Image / dolgachov
The term "embodiment" gets thrown around quite a bit these days, perhaps to the point of diminishing it's power. I think of it as being and expressing externally what is real and alive internally. It's a powerful practice for anyone but small children to undertake - MOST of us have been trained out of this kind of connected engagement with self and world.
Even without the kinds of severe or complex trauma that create a true lack of affect display, most of us have limited our ability to both feel and express over time: we start by holding our breath and/or changing our breath patterns, in order to hold back tears or words or rage.
This holding demands and creates a posture, in order to sustain itself. If the demands on our emotional editing were repetitive or consistent over a long period of time, the physical holding becomes fixed, it becomes our shape, our steady posture.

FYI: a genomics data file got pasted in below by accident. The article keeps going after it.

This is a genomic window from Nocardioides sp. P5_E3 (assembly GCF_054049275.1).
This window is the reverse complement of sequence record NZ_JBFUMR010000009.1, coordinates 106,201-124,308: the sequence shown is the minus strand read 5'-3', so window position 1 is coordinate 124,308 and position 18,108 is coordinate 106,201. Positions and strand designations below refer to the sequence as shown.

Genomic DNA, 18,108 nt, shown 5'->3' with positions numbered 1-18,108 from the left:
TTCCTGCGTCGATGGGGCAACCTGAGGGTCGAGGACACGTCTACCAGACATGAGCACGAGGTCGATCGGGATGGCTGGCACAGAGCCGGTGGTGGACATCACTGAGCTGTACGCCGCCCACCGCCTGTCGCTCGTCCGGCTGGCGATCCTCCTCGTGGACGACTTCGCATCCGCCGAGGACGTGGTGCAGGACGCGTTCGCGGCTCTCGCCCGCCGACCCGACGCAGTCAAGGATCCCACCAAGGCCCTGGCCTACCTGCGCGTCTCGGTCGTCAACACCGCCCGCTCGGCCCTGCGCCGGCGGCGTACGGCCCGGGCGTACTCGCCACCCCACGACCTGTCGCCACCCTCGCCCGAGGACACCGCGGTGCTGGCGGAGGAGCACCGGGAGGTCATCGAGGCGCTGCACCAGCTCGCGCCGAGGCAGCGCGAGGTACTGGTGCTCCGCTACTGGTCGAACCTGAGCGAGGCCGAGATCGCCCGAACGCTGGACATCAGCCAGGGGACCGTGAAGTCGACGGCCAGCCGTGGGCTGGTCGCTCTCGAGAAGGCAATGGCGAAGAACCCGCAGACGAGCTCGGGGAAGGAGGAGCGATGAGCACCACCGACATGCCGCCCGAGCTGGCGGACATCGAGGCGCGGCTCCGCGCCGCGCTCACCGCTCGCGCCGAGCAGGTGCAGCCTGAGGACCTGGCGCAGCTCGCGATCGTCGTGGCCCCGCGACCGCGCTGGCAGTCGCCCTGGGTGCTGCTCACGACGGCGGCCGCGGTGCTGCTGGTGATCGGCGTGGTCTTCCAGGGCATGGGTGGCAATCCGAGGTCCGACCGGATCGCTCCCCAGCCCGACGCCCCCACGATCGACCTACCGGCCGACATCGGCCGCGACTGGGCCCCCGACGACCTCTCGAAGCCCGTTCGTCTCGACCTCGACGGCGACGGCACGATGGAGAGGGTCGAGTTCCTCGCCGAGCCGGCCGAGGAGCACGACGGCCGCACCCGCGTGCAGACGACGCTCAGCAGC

Without challenge, that posture will remain and harden, limiting what we are able to express to the world externally, and also the range of what we are able to feel internally. A real loss.
And being embodied is deeply related to being honest and trustworthy, within ourselves and within our connections with others. If what is being felt and experienced is being expressed and shared, then - even when it's messy or uncomfortable - real relating occurs, there is LIFE in the connection, and there can be learning and growth and vitality for everyone involved.
Dana Wyss Healing Arts
Breathe deeply, practice often, be well.